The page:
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Spence News Archive

David Spence News


How do we ensure sufficient supplies of electricity to meet expected demand? The third Annual Austin Electricity Conference (held April 18 and 19) took on that topic--‘resource adequacy’ as it is known in energy industry parlance--recently on the University of Texas Campus.


Power grid operators, in Texas and elsewhere, must make difficult decisions when the demand for electricity strains the system’s limits. They can add more electricity to the grid by turning on another power plant, but that can be costly and increases toxic emissions. Alternatively, they can lower demand for power by asking consumers and businesses to reduce their energy usage.


Professor David Spence, of the BGS Department, participated in a panel at the Power Plant Conference at the University of Texas School of Law on February 17, 2013. The subject of the panel was "The Climate for Legislative and Regulatory Change After the 2012 Elections." There is a video of Professor Spence's presentation that can be found on the conference website.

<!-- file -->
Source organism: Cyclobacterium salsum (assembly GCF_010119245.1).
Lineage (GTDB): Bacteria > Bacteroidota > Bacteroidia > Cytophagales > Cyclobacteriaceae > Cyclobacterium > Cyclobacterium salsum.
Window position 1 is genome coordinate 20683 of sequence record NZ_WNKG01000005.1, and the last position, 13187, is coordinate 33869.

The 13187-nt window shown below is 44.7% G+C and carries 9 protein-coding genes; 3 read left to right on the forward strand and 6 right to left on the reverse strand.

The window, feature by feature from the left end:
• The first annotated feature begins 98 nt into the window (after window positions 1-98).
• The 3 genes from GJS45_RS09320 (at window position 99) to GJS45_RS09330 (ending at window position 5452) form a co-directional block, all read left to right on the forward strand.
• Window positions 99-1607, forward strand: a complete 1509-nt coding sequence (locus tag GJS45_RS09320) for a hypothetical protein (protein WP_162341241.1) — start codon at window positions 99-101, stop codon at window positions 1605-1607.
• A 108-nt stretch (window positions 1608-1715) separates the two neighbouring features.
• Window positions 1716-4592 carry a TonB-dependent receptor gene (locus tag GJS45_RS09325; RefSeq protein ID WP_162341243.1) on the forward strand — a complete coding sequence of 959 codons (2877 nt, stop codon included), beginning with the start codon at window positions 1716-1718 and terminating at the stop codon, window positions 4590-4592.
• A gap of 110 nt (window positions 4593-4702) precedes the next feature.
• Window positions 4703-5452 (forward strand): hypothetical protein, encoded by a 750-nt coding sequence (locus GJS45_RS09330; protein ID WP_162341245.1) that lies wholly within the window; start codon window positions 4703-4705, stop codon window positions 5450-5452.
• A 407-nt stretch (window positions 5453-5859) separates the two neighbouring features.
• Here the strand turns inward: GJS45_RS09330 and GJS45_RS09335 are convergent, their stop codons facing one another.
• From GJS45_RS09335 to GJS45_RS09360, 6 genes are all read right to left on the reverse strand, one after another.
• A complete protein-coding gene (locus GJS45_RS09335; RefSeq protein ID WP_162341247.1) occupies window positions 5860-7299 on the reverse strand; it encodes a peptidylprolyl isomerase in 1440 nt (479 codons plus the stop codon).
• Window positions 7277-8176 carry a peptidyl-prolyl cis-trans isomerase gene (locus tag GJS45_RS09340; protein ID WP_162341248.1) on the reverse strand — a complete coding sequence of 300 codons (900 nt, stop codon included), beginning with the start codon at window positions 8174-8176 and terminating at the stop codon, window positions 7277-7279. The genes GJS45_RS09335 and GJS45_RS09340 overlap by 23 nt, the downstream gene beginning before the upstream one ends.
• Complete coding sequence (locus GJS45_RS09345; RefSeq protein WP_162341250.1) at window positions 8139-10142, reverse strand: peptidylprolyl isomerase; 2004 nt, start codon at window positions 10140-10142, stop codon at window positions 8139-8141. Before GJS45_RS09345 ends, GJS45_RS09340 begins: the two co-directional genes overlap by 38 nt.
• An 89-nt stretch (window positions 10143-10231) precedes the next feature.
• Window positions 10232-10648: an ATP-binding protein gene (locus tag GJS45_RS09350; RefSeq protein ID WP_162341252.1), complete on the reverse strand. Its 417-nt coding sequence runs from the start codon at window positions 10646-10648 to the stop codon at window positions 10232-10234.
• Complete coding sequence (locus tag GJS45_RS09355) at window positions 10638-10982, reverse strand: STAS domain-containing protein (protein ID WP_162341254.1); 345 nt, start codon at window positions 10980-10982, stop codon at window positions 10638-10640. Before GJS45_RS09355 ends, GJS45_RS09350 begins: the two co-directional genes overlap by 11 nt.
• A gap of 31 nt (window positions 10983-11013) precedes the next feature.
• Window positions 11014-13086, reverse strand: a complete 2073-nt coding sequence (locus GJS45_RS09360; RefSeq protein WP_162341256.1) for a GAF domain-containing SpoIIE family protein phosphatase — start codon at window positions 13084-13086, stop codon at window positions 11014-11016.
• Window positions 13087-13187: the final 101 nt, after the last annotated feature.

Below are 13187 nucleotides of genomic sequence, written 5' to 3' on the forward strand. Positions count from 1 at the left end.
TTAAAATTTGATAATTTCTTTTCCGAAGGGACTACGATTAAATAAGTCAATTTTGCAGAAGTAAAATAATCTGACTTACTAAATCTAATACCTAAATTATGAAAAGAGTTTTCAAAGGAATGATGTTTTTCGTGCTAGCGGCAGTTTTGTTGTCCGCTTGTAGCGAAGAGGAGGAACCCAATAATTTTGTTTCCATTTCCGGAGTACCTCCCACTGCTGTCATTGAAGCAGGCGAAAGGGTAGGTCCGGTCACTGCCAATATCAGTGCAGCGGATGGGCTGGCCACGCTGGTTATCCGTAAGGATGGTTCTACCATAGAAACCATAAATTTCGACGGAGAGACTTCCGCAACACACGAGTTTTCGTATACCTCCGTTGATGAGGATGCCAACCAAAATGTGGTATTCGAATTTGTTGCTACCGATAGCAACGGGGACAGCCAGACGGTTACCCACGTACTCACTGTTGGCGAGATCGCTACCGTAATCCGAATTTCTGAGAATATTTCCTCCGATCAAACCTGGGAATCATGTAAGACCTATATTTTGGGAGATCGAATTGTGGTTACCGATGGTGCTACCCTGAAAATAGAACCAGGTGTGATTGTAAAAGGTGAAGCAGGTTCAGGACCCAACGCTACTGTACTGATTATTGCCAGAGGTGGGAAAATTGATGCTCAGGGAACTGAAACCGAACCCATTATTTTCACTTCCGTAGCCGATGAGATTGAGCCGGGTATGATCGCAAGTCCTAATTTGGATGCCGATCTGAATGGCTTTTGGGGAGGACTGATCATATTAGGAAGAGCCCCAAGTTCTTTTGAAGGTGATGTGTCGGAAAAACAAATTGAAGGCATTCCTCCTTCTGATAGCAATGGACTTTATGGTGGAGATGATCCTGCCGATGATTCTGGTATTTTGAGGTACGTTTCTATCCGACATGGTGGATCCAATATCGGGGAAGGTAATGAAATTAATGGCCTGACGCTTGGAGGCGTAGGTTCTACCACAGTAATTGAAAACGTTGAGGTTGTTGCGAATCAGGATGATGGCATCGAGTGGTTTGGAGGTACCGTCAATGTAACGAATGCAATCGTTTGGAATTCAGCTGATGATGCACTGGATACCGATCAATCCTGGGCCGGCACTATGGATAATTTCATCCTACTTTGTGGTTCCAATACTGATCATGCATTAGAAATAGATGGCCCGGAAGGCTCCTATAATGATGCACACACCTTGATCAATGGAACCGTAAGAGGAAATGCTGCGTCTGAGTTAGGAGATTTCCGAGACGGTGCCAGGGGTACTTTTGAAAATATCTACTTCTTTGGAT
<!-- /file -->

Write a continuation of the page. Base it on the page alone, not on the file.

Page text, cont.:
Spence Gives Talks on Energy Issues

David Spence gave a series of talks recently on the regulation of hydraulic fracturing in Los Angeles and Minneapolis. On April 4th, Professor Spence spoke about the regulation of shale gas production to a student seminar on "climate change and energy" at the UCLA School of Law in Los Angeles. On April 25th, he spoke about the politics of fracking regulation at a conference on Legal and Policy Pathways for Energy Innovation at the University of Minnesota, in Minneapolis. On April 26th he spoke at the Annual Conference of the Association for Law, Property and Society, also at UM in Minneapolis. The subject of the second talk was the conflict between state and local regulation of shale gas production in the states.


Dave Spence published an op-ed column in The Wall Street Journal on April 15 addressing the issue of whether the federal government should regulate fracking activity. Dave argued that the states are better choices to regulate fracking, while Prof. Jody Freeman of Harvard Law School argued that the federal government should be the primary regulator.